In As the World Burns, you unmask the absurd logic in the "solutions" to our environmental crisis. Kranti goes beyond critique and claims that this kind of awareness actually promotes an illusion that is harmful. Can you explain?
If we’re convinced that it will make a difference if we take shorter showers, change our light bulbs, and obsess about our carbon footprint, then we won’t have the time or inclination to smash industrial capitalism and the political apparatus that keeps it in place. If we’re blaming ourselves for over-consumption, then we’re not focusing on the real enemies of the planet—the captains of industry, politicians, and their armed enforcers.
One of the most damaging lefty slogans, one that makes me cringe every time I hear it, is that well-loved and over-used line from Pogo: "We have met the enemy and he is us." No, the enemy is not "us." It is the corporations and the people who run them and the people who help them keep their power. Those are not "us." I don’t recall ever being asked if I wanted a piece of land to be "developed" or whether I approved of a new war to capture so-called "resources." I’ll start taking shorter showers when they stop waging agribusiness. The job of people who want to save the planet is to stop those who are destroying it. It’s that simple.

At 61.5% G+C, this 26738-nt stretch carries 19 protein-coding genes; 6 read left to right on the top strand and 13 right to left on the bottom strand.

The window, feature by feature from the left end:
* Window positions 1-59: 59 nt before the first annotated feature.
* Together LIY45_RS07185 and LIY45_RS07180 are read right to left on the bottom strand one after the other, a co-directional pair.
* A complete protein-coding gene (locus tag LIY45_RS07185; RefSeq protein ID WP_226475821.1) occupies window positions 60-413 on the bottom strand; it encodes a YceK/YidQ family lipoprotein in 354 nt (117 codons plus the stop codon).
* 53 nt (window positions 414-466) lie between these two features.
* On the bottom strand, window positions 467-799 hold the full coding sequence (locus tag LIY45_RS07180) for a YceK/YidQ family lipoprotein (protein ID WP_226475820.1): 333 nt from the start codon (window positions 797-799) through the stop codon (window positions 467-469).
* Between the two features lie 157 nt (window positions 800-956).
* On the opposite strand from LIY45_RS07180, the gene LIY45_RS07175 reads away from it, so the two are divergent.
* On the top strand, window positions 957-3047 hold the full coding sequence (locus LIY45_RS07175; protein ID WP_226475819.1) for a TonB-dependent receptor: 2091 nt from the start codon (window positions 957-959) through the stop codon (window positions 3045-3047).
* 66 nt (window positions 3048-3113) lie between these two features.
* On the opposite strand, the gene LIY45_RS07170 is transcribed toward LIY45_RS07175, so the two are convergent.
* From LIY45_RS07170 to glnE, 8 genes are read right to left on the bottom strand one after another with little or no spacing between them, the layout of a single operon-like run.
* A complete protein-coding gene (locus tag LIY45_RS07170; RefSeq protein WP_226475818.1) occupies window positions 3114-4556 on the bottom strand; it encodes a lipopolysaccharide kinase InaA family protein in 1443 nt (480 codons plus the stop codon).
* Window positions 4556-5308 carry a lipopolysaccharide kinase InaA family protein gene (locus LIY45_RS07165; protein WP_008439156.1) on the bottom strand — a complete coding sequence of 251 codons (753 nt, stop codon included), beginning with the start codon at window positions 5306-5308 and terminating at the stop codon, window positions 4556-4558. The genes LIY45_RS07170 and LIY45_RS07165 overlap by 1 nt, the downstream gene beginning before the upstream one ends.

The Miami Herald recently quoted you at the Miami Book Fair. You said, "It’s almost unforgivable to do work that’s not in some way trying to make the world better." At the same time, we know there are well-meaning people caught up in a system that only rewards those willing to maintain the illusion and continue destroying the planet. How can this reality be changed?
The only way is to help people understand that though it might be easier in the short run to go along with the system, it’s going to hurt us all in the long run—not even the long run; it’s actually hurting us all now. Cancer is surpassing heart disease as the main cause of death worldwide. The water, air, and soil are poisoned, harming all living beings, not just humans.
But many people don’t want to break the spell of denial and can’t bring themselves to acknowledge the pain. It is hard to break the illusions, to face the reality of what we’ve been tolerating, and harder still to stand up and fight back. We have to encourage one another to be brave, to love ourselves, and love those around us enough to do what’s right.
Whether or not we care about the consequences of particular actions depends on how far our circle of empathy extends: to our own family and friends, the humans of our nation, or all humans, or all animals, or all life.